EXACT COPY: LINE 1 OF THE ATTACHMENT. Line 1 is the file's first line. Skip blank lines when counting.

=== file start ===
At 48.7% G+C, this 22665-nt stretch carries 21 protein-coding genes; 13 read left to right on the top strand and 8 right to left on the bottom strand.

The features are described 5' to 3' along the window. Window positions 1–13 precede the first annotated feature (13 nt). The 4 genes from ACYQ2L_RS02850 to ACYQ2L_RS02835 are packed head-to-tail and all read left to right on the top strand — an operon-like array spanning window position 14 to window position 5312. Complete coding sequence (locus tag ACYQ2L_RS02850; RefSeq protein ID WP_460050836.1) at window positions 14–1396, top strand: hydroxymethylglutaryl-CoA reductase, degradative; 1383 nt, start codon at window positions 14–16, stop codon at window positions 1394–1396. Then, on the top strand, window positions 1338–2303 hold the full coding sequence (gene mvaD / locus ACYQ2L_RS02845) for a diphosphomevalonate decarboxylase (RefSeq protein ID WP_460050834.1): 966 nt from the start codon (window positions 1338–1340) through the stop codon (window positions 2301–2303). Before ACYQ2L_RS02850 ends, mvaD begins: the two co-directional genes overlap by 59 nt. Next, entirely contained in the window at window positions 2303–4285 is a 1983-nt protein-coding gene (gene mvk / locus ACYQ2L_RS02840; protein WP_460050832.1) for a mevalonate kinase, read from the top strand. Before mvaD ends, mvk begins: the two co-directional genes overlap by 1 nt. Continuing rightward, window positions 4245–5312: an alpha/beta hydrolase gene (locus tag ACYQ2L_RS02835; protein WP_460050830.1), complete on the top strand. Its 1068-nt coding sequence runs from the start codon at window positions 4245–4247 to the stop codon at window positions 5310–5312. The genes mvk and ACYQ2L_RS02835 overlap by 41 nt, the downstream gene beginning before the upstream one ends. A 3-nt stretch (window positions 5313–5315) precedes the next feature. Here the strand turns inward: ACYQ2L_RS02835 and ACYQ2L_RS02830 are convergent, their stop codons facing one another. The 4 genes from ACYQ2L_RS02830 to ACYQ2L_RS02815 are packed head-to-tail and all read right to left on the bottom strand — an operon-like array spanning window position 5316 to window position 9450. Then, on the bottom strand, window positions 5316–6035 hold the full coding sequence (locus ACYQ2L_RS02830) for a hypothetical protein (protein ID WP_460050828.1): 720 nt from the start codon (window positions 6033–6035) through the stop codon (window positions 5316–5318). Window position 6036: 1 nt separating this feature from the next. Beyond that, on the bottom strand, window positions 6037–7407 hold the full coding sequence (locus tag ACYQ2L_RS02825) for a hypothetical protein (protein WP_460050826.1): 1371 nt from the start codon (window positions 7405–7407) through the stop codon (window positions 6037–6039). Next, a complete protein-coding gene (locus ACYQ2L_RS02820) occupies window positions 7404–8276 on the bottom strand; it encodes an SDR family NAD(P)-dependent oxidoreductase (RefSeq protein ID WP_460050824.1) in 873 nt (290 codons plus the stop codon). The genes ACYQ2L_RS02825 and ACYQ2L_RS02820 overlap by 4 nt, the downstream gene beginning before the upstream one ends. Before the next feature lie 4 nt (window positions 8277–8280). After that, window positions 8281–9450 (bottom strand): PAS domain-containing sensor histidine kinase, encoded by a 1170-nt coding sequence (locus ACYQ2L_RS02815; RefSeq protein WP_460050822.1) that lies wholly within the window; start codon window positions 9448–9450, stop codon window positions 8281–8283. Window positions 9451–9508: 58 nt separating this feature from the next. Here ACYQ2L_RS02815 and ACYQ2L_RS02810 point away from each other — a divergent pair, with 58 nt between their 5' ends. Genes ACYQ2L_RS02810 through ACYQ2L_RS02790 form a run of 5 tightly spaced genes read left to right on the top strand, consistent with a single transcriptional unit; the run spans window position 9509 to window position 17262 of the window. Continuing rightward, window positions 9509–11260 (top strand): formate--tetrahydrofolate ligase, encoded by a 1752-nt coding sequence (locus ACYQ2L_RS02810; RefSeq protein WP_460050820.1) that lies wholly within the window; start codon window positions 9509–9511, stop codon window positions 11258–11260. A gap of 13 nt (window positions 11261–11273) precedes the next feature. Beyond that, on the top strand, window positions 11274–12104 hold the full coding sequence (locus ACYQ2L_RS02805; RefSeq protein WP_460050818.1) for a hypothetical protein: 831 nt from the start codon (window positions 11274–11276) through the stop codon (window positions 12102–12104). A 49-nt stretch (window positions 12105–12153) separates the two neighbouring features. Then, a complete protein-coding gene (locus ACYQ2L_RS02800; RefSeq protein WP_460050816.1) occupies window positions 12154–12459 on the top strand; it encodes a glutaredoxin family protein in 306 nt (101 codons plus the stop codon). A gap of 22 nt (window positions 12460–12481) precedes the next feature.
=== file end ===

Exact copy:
At 48.7% G+C, this 22665-nt stretch carries 21 protein-coding genes; 13 read left to right on the top strand and 8 right to left on the bottom strand.